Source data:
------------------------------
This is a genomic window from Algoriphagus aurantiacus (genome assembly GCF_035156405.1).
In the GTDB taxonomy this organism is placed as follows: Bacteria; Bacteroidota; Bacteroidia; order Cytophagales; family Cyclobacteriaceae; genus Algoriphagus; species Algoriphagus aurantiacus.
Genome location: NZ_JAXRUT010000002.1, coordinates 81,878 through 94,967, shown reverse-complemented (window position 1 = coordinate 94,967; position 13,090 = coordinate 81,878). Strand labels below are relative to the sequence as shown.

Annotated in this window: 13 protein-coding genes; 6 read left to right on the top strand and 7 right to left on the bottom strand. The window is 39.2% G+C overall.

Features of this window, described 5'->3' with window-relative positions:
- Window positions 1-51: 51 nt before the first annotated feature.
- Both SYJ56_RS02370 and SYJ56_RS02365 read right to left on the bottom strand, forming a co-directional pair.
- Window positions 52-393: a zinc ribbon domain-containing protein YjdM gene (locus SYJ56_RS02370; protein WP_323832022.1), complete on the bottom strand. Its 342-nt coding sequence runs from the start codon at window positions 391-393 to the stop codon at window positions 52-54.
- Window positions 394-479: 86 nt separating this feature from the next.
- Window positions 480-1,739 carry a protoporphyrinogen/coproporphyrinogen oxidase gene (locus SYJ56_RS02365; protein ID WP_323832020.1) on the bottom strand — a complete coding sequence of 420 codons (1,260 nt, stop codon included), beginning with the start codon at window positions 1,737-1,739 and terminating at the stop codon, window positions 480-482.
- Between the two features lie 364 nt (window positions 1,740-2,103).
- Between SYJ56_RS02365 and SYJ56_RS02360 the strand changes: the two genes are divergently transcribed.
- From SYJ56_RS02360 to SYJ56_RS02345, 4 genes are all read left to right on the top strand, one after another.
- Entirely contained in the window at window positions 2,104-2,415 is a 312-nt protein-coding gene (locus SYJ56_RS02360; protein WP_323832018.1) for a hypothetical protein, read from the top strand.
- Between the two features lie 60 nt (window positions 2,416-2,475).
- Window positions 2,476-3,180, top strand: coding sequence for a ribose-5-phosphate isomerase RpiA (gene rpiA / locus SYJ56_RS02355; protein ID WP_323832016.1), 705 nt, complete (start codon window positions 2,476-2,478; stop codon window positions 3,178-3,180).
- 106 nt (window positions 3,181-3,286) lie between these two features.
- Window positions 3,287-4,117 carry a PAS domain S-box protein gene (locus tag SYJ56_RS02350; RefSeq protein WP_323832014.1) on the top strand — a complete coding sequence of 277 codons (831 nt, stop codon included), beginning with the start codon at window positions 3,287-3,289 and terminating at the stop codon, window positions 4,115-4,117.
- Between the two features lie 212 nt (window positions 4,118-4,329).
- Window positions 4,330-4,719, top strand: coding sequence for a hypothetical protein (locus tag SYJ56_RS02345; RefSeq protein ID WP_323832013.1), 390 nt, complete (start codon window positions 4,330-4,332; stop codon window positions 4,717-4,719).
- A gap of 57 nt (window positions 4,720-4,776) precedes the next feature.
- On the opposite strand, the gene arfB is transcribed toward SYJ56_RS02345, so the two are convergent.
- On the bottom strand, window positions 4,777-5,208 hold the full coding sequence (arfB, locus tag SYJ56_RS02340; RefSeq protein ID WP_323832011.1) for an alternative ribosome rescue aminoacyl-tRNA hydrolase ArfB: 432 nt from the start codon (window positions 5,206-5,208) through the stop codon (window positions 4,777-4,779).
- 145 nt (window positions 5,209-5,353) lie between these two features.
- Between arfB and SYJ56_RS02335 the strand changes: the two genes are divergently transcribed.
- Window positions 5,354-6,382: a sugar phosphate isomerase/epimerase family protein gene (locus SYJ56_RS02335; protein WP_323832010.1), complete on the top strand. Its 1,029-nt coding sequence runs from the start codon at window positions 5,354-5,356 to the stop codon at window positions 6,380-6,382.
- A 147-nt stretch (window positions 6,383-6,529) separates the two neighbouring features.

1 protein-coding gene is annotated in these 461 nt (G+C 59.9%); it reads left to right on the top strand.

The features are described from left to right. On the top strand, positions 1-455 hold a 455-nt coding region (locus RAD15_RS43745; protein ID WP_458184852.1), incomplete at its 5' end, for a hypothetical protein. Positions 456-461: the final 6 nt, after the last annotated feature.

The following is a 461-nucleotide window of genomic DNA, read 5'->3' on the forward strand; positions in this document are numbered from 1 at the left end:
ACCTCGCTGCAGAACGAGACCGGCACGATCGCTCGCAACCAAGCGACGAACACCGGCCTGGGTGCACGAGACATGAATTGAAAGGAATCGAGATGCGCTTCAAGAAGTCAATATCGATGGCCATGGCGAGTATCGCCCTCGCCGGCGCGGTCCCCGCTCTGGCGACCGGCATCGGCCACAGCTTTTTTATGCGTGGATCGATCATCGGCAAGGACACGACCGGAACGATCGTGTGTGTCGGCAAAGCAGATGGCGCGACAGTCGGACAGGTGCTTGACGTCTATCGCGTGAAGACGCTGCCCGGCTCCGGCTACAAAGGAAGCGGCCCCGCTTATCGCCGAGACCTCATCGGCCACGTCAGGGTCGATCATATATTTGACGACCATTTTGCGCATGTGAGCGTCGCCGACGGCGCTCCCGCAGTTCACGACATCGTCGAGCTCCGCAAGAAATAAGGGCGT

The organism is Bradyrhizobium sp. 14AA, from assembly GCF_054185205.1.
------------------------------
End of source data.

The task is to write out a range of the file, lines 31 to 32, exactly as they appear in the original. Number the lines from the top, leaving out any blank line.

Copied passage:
ACCTCGCTGCAGAACGAGACCGGCACGATCGCTCGCAACCAAGCGACGAACACCGGCCTGGGTGCACGAGACATGAATTGAAAGGAATCGAGATGCGCTTCAAGAAGTCAATATCGATGGCCATGGCGAGTATCGCCCTCGCCGGCGCGGTCCCCGCTCTGGCGACCGGCATCGGCCACAGCTTTTTTATGCGTGGATCGATCATCGGCAAGGACACGACCGGAACGATCGTGTGTGTCGGCAAAGCAGATGGCGCGACAGTCGGACAGGTGCTTGACGTCTATCGCGTGAAGACGCTGCCCGGCTCCGGCTACAAAGGAAGCGGCCCCGCTTATCGCCGAGACCTCATCGGCCACGTCAGGGTCGATCATATATTTGACGACCATTTTGCGCATGTGAGCGTCGCCGACGGCGCTCCCGCAGTTCACGACATCGTCGAGCTCCGCAAGAAATAAGGGCGT

The organism is Bradyrhizobium sp. 14AA, from assembly GCF_054185205.1.